Karim Labib's Research Group

Labib Lab Website | Pubmed | Biography


Chromosome replication and genome integrity

We study how cells copy their chromosomes, since defects in this process lead to human diseases such as cancer.  All cells must duplicate their chromosomes before cell division, so that the two daughter cells each receive a complete copy of the genetic blueprint, which is contained within the chromosomes in DNA.  Mistakes in this process can be lethal, or else can make cells proliferate out of control and produce a tumour.

Our lab studies a large molecular 'machine' known as the replisome, which is the central player in the process of chromosome duplication.  The assembly and disassembly of the replisome is very tightly controlled, to ensure that cells make just one copy of each chromosome before cell division.

Much of our work is focussed on replisome disassembly.  We discovered many of the mechanisms that control this process and found that cells mark the replisome for disassembly after chromosome duplication is complete, by coupling a small protein known as ubiquitin to one of the core replisome components.  Surprisingly, we found that animal cells also have a second pathway for replisome disassembly, which acts when cells try to divide before the process of chromosome replication has been completed.  Our work involves a wide range of methods, often using insights from studying simple creatures such as yeast or worms, to guide our work with mammalian cells.  Recently we managed to reconstitute the process of replisome disassembly in a test tube, which provides a particularly powerful approach to studying the process in molecular detail.

Some of the factors that are important for replisome disassembly have been shown to be mutated or misregulated in human diseases including cancers.  A deeper understanding of replisome function and disassembly will help us to understand how cells normally keep our bodies healthy, and will also provide new insights into what goes wrong when cancers develop.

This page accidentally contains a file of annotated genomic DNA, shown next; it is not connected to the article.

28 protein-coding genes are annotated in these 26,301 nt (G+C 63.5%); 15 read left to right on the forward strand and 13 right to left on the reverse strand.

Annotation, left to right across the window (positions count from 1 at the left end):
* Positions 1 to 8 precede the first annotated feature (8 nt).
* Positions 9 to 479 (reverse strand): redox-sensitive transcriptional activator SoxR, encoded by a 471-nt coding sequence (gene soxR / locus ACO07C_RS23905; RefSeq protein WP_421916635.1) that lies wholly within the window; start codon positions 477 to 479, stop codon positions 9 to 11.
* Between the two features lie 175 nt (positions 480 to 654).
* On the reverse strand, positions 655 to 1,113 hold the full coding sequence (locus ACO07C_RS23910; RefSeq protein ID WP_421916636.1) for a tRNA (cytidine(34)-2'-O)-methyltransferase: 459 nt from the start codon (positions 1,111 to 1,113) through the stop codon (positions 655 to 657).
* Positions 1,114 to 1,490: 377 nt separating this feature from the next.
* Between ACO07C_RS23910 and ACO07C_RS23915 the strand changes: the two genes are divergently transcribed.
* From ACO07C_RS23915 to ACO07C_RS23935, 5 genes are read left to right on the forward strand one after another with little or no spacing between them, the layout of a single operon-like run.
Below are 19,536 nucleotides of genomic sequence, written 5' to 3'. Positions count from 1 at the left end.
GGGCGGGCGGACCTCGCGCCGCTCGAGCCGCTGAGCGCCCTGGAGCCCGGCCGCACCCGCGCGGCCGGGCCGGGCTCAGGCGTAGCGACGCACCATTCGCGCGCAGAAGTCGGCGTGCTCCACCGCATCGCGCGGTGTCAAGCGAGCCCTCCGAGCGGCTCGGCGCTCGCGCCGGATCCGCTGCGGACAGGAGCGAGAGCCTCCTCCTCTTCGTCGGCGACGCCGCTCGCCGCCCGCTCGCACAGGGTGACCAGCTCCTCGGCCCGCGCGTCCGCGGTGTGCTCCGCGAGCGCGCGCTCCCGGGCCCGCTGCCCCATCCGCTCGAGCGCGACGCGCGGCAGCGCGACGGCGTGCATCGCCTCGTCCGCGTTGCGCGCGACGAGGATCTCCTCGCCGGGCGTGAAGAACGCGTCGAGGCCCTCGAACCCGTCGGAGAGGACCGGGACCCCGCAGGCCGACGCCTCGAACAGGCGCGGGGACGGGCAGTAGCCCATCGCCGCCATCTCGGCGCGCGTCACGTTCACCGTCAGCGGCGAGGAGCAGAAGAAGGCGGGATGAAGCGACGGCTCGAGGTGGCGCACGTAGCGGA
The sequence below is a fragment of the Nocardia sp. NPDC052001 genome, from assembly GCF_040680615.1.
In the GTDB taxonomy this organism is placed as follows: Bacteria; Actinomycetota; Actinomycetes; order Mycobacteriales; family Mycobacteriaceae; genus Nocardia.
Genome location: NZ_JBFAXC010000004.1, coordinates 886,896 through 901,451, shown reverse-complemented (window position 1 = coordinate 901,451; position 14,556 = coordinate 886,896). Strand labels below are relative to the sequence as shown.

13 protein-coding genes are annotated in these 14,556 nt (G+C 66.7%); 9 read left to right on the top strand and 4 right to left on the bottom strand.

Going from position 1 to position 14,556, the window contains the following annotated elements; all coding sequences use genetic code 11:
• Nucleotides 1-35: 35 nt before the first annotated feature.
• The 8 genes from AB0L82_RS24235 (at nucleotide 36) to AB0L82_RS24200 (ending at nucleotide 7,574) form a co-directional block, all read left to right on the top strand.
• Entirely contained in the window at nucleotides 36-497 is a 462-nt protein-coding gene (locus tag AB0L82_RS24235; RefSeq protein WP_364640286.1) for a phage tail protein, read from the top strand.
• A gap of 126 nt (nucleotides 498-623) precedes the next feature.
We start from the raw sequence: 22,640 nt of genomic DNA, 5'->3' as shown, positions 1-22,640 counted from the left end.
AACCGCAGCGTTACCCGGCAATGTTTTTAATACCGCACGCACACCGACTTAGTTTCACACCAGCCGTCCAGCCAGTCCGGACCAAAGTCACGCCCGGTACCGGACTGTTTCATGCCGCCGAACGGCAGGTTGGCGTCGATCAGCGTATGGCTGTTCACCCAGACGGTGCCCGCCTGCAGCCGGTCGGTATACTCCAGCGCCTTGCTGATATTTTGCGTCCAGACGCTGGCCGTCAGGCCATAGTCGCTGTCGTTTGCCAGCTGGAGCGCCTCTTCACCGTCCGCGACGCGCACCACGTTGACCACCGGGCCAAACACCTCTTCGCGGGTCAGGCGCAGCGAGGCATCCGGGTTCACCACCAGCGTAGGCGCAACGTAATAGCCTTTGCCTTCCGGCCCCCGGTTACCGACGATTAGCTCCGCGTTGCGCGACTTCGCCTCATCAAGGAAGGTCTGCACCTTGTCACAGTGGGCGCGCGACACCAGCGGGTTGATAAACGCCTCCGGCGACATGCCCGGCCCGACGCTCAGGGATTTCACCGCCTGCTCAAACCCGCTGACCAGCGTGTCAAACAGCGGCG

Karim's group in the Caledonian forest at Glen Tanar, 60 miles north of Dundee, on a lab retreat on 11th December 2019
Karim's group in the Caledonian forest at Glen Tanar, 60 miles north of Dundee, on a lab retreat on 11th December 2019

People

Johanna Ainsworth | CRUK 4-year PhD Studentship
Thomas Deegan | Postdoctoral Fellow
Cecile Evrin | Postdoctoral Fellow
Ryo Fujisawa | Postdoctoral Fellow
Thanh Le | Postdoctoral Fellow
Cristian Polo Rivera | CRUK 4-year PhD Studentship
Remi Sonneville | Postdoctoral Fellow
Fabrizio Villa | Senior Research Associate
Yisui Xia | Postdoctoral Fellow

Selected Publications

1   Tom D Deegan, Pragya P Mukherjee, Ryo Fujisawa, Cristian Polo Rivera, Karim Labib (2020) CMG helicase disassembly is controlled by replication fork DNA, replisome components and a ubiquitin threshold Elife 9 e60371
2   Sonneville, R, Bhowmick, R, Hoffmann, S, Mailand, N, Hickson, ID & Labib, K (2019) TRAIP drives replisome disassembly and mitotic DNA repair synthesis at sites of incomplete DNA replication. eLife 8 1-19
3   Deegan, T, Baxter, J, Ortiz Bazan, M, Yeeles, JTP & Labib, K (2019) Pif1-Family Helicases Support Fork Convergence during DNA Replication Termination in Eukaryotes Mol Cell 74 231-244
4   Sonneville R, Moreno SP, Knebel A, Johnson C, Hastie CJ, Gartner A, Gambus A, Labib K (2017) CUL-2LRR-1 and UBXN-3 drive replisome disassembly during DNA replication termination and mitosis. Nat Cell Biol. 19(5) 468-479
5   Villa, F. Simon, A. C. Ortiz Bazan, M. A. Kilkenny, M. L. Wirthensohn, D. Wightman, M. Matak-Vinkovic, D. Pellegrini, L. Labib, K. (2016) Ctf4 Is a Hub in the Eukaryotic Replisome that Links Multiple CIP-Box Proteins to the CMG Helicase Mol Cell 63 385-396
6   Maric, M., Maculins, T., De Piccoli, G., Labib, K. (2014) Cdc48 and a ubiquitin ligase drive disassembly of the CMG helicase at the end of DNA replication Science 346 1253596
7   Maculins, T., Nkosi, P. J., Nishikawa, H., Labib, K. (2015) Tethering of SCF(Dia2) to the Replisome Promotes Efficient Ubiquitylation and Disassembly of the CMG Helicase Curr Biol 25 2254-9